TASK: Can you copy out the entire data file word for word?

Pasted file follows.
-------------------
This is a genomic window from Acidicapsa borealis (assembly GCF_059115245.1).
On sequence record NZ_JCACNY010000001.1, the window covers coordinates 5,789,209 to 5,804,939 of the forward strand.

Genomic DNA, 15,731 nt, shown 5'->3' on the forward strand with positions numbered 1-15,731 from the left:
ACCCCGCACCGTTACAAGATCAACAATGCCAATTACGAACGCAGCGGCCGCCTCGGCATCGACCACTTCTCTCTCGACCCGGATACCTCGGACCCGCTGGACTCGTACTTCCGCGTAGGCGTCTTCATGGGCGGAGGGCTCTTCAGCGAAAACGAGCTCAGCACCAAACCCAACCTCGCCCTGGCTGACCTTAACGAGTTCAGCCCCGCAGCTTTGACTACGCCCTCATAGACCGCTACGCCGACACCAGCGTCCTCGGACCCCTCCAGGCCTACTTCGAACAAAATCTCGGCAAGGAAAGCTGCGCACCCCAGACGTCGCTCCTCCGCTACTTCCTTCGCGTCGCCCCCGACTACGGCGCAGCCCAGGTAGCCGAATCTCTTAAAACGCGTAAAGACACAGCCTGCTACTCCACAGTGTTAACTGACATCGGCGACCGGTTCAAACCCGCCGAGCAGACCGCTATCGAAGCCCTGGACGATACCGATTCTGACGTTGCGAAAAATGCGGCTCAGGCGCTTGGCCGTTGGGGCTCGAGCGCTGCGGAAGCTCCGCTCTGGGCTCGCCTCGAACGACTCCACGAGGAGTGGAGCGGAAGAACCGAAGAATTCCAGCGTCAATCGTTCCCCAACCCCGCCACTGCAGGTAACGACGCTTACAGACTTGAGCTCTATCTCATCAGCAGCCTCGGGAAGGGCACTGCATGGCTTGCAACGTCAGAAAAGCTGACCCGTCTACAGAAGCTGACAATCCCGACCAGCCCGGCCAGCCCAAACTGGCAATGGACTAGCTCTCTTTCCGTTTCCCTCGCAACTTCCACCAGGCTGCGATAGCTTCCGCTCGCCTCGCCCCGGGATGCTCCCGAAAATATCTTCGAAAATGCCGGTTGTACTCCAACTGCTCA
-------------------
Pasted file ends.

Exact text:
This is a genomic window from Acidicapsa borealis (assembly GCF_059115245.1).
On sequence record NZ_JCACNY010000001.1, the window covers coordinates 5,789,209 to 5,804,939 of the forward strand.

Genomic DNA, 15,731 nt, shown 5'->3' on the forward strand with positions numbered 1-15,731 from the left:
ACCCCGCACCGTTACAAGATCAACAATGCCAATTACGAACGCAGCGGCCGCCTCGGCATCGACCACTTCTCTCTCGACCCGGATACCTCGGACCCGCTGGACTCGTACTTCCGCGTAGGCGTCTTCATGGGCGGAGGGCTCTTCAGCGAAAACGAGCTCAGCACCAAACCCAACCTCGCCCTGGCTGACCTTAACGAGTTCAGCCCCGCAGCTTTGACTACGCCCTCATAGACCGCTACGCCGACACCAGCGTCCTCGGACCCCTCCAGGCCTACTTCGAACAAAATCTCGGCAAGGAAAGCTGCGCACCCCAGACGTCGCTCCTCCGCTACTTCCTTCGCGTCGCCCCCGACTACGGCGCAGCCCAGGTAGCCGAATCTCTTAAAACGCGTAAAGACACAGCCTGCTACTCCACAGTGTTAACTGACATCGGCGACCGGTTCAAACCCGCCGAGCAGACCGCTATCGAAGCCCTGGACGATACCGATTCTGACGTTGCGAAAAATGCGGCTCAGGCGCTTGGCCGTTGGGGCTCGAGCGCTGCGGAAGCTCCGCTCTGGGCTCGCCTCGAACGACTCCACGAGGAGTGGAGCGGAAGAACCGAAGAATTCCAGCGTCAATCGTTCCCCAACCCCGCCACTGCAGGTAACGACGCTTACAGACTTGAGCTCTATCTCATCAGCAGCCTCGGGAAGGGCACTGCATGGCTTGCAACGTCAGAAAAGCTGACCCGTCTACAGAAGCTGACAATCCCGACCAGCCCGGCCAGCCCAAACTGGCAATGGACTAGCTCTCTTTCCGTTTCCCTCGCAACTTCCACCAGGCTGCGATAGCTTCCGCTCGCCTCGCCCCGGGATGCTCCCGAAAATATCTTCGAAAATGCCGGTTGTACTCCAACTGCTCA